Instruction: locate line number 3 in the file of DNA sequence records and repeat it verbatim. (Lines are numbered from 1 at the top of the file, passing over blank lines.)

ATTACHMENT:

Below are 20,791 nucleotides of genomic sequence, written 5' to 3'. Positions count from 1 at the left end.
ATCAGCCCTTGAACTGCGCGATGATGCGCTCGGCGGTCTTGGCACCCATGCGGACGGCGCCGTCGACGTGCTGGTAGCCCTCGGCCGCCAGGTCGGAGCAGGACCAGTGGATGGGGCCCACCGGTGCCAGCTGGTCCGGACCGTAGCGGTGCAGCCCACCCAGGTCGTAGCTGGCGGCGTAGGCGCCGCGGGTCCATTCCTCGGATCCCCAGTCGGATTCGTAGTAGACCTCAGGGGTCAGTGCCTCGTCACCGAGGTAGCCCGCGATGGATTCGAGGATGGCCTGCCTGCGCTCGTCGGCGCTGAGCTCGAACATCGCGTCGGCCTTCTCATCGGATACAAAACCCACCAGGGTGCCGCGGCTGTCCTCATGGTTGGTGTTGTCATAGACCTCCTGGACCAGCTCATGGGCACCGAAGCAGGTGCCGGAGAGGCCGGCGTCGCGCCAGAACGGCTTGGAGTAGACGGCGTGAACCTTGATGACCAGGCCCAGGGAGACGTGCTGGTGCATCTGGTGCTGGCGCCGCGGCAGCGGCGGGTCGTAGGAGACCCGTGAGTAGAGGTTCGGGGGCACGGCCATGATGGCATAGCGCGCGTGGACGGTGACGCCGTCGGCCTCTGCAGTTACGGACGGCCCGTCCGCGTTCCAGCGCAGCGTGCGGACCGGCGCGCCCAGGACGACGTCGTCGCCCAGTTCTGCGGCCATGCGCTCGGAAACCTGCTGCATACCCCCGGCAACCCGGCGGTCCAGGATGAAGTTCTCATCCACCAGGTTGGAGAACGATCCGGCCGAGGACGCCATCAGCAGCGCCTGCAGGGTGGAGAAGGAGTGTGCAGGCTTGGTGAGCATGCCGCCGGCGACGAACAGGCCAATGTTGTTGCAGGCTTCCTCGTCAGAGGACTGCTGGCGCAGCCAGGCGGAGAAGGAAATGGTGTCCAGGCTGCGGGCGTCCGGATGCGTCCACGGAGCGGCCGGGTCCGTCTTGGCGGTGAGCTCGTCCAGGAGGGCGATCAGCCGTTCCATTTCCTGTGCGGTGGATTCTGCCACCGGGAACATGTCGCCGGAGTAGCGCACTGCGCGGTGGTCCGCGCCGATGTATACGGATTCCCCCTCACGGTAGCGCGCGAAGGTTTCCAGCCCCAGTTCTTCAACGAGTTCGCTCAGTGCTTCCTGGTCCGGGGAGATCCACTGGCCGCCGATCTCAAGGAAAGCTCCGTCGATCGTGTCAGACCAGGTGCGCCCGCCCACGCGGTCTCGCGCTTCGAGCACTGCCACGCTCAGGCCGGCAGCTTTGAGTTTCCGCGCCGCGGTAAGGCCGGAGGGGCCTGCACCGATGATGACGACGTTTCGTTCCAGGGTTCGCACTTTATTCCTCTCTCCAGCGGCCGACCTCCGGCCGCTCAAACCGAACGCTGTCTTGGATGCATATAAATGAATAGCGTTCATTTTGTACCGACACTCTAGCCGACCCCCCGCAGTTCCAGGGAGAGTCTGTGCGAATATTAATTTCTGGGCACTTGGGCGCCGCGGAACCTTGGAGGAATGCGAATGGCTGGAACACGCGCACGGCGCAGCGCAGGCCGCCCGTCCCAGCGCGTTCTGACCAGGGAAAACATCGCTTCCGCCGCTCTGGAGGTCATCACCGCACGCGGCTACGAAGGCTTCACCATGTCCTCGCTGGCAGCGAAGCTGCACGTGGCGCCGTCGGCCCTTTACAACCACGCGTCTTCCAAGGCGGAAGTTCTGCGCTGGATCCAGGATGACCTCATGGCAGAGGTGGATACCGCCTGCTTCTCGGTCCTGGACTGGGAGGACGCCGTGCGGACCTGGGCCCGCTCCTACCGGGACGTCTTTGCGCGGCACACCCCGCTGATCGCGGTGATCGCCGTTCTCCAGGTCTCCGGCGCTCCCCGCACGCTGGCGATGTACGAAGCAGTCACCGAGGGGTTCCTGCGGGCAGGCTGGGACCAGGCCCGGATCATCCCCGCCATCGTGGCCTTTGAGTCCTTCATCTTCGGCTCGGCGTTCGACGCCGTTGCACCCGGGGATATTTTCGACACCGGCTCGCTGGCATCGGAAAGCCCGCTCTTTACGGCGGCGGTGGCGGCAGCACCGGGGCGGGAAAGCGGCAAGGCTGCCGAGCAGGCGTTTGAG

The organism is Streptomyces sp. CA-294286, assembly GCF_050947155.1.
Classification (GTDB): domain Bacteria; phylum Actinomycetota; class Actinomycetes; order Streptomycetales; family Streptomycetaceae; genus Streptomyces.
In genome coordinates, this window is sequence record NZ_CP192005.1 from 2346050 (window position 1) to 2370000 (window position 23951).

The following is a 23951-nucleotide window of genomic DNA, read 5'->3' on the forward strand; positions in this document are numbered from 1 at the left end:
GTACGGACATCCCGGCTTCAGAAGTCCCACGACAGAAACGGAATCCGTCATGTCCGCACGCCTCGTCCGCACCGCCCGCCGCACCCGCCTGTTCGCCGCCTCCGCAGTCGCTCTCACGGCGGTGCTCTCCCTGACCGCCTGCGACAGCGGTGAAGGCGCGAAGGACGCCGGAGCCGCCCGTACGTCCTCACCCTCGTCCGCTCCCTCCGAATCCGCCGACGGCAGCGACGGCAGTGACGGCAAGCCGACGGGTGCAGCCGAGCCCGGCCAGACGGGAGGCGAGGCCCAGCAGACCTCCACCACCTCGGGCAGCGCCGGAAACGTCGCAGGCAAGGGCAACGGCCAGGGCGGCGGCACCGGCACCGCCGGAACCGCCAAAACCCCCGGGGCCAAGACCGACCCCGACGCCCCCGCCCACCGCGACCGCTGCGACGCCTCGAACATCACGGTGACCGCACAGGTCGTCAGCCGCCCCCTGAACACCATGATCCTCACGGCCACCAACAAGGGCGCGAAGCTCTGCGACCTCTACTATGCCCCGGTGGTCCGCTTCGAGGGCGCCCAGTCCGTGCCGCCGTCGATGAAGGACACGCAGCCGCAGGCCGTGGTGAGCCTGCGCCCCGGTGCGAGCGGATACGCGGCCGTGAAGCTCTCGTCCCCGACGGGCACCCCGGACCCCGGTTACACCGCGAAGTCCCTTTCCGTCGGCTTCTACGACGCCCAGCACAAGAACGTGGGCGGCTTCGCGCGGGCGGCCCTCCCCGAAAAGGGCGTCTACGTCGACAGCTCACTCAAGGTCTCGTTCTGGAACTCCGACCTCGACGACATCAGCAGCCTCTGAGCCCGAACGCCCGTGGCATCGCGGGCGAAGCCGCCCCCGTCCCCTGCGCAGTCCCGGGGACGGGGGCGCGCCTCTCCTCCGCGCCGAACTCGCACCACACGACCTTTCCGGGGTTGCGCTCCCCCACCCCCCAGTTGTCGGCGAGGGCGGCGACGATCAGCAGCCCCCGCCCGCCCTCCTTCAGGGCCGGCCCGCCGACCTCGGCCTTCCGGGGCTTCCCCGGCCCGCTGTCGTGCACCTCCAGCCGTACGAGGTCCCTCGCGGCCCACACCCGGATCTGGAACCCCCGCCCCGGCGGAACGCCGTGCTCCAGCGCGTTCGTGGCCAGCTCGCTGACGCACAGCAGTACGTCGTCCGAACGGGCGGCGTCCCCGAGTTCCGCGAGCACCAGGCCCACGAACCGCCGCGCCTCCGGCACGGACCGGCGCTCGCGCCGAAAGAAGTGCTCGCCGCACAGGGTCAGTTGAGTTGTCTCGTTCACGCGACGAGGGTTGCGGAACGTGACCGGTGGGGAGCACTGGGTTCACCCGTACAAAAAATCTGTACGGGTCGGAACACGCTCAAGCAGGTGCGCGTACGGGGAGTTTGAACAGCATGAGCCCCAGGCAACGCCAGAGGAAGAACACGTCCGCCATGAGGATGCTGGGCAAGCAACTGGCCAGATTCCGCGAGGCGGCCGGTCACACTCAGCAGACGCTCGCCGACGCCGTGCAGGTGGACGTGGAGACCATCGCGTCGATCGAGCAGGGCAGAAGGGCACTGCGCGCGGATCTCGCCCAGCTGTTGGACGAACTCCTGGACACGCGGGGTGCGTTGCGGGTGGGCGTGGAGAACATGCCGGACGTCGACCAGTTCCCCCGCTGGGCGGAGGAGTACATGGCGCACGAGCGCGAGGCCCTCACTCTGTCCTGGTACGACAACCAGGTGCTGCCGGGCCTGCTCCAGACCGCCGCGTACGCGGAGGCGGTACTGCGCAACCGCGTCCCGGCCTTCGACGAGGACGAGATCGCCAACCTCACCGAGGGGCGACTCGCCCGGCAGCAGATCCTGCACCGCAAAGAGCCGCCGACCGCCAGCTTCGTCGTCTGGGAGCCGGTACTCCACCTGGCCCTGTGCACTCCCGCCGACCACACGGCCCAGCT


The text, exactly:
The organism is Streptomyces sp. CA-294286, assembly GCF_050947155.1.